Walla Walla Valley Academy Celebrating 125 years of Adventist Education

July 01, 2011 | Katie Woolever

To the pioneers of the Seventh-day Adventist message ... who have handed on to us the torch of truth — kindled again at such infinite cost," begins the dedication of the 1952 Walla Walla College Academy yearbook, the Delphian.

Milton Academy, founded in 1886, arose from the desire of area Adventists to establish quality Christian education in the valley. Milton Academy became Walla Walla College Academy in 1892 and is now known as Walla Walla Valley Academy. The academy, the oldest Adventist academy in the Northwest, is proudly celebrating and praising God for 125 years of transforming hearts and minds.

WWVA has become a commitment to many families. Alumni send their children who in turn send their children, and so a tradition is born. Last June, Lauren Prusia ('10) earned the distinction of being a fourth generation graduate of WWVA. She was preceded by her father Kenneth ('83), grandfather Charles ('57) and great-grandmother Darlene ('38). In fact, over the span of 72 years, a total of 14 Prusias (brothers, sisters, cousins and grandchildren) have become WWVA graduates. Occasionally, alumni even return to serve the school that saw them through their formative years. Currently one fourth of our faculty members are alumni.

Withstanding the test of time and generations, WWVA has moved ever onward in its journey to educate young people and deepen their relationship with the Savior. Herb Sweezey, senior, says, "Faculty and students have shown me God by being a spiritual family. You can bring your issues, saying ‘this is what I'm going through' and they will be there for you, encouraging you to do the right things, the things that are good to God."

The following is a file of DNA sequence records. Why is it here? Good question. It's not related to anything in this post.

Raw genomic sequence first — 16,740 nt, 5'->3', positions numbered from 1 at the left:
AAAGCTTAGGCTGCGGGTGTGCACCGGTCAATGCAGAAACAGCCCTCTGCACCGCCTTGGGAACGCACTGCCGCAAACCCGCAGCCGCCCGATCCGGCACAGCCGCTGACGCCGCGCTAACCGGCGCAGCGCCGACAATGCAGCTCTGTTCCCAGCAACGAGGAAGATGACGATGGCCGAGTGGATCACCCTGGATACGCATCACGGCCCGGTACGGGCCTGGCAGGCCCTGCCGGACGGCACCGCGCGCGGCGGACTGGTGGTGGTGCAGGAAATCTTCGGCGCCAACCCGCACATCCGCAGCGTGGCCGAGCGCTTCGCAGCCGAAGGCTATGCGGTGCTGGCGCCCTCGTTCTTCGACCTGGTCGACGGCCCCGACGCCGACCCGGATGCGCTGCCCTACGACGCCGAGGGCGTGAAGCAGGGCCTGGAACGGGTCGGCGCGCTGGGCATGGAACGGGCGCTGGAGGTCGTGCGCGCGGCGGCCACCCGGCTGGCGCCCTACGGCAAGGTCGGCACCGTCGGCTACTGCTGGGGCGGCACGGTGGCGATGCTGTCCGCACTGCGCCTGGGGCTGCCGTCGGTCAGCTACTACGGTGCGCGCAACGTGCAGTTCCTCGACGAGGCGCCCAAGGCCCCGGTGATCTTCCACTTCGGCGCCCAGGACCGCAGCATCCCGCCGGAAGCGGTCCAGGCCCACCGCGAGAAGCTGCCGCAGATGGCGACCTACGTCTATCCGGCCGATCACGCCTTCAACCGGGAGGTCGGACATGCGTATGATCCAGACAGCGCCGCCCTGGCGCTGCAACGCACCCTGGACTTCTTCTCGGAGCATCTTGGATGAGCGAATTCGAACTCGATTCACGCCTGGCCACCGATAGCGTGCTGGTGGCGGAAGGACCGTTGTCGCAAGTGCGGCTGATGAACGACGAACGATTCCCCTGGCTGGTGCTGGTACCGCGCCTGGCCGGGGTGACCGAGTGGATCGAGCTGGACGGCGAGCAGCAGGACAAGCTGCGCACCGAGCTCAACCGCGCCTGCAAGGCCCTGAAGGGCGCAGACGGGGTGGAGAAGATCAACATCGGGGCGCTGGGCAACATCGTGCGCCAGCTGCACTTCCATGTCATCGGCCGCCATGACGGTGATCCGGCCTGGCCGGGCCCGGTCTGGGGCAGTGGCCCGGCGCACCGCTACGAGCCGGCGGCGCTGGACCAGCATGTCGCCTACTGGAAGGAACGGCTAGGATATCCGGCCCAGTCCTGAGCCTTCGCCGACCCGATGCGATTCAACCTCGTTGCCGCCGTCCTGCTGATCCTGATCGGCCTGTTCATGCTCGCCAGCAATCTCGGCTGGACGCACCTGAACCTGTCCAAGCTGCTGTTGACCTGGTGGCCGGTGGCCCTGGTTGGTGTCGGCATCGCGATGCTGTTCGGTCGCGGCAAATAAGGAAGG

Though WWVA has changed in name and location throughout the years, its mission has remained steadfast: To prepare our students for the Second Coming of Christ by instilling in each a love for God, for learning, for life and for service.

If only the founders of Adventist education in the Northwest could have foreseen the comprehensive K–16 educational system in the valley that has blossomed from their faith in the vision. The conclusion to the 1952 yearbook dedication says it best: "... may we be worthy of their sacrifice and devotion. As sons and daughters of a noble cause, we dedicate not only this poor book, but our lives to the realization of their hopes and dreams."